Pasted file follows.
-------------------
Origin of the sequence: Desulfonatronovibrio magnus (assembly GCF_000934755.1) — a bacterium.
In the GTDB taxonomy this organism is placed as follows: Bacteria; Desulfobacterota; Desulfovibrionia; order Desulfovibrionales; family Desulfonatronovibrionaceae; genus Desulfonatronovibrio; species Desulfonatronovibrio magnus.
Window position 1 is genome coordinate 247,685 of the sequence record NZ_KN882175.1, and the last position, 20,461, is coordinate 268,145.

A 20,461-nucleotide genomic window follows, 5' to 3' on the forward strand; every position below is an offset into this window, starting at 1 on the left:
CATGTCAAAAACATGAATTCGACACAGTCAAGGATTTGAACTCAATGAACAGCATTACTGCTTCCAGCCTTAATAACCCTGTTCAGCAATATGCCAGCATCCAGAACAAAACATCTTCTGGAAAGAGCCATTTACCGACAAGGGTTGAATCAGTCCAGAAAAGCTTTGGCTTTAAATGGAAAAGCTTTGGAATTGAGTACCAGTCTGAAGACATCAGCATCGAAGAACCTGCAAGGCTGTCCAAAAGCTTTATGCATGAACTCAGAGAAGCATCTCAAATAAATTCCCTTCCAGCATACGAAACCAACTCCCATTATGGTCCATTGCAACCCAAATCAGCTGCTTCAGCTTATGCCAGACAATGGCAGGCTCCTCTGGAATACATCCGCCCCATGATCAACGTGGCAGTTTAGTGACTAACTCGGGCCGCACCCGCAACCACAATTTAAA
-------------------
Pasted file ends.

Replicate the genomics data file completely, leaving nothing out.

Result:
Origin of the sequence: Desulfonatronovibrio magnus (assembly GCF_000934755.1) — a bacterium.
In the GTDB taxonomy this organism is placed as follows: Bacteria; Desulfobacterota; Desulfovibrionia; order Desulfovibrionales; family Desulfonatronovibrionaceae; genus Desulfonatronovibrio; species Desulfonatronovibrio magnus.
Window position 1 is genome coordinate 247,685 of the sequence record NZ_KN882175.1, and the last position, 20,461, is coordinate 268,145.

A 20,461-nucleotide genomic window follows, 5' to 3' on the forward strand; every position below is an offset into this window, starting at 1 on the left:
CATGTCAAAAACATGAATTCGACACAGTCAAGGATTTGAACTCAATGAACAGCATTACTGCTTCCAGCCTTAATAACCCTGTTCAGCAATATGCCAGCATCCAGAACAAAACATCTTCTGGAAAGAGCCATTTACCGACAAGGGTTGAATCAGTCCAGAAAAGCTTTGGCTTTAAATGGAAAAGCTTTGGAATTGAGTACCAGTCTGAAGACATCAGCATCGAAGAACCTGCAAGGCTGTCCAAAAGCTTTATGCATGAACTCAGAGAAGCATCTCAAATAAATTCCCTTCCAGCATACGAAACCAACTCCCATTATGGTCCATTGCAACCCAAATCAGCTGCTTCAGCTTATGCCAGACAATGGCAGGCTCCTCTGGAATACATCCGCCCCATGATCAACGTGGCAGTTTAGTGACTAACTCGGGCCGCACCCGCAACCACAATTTAAA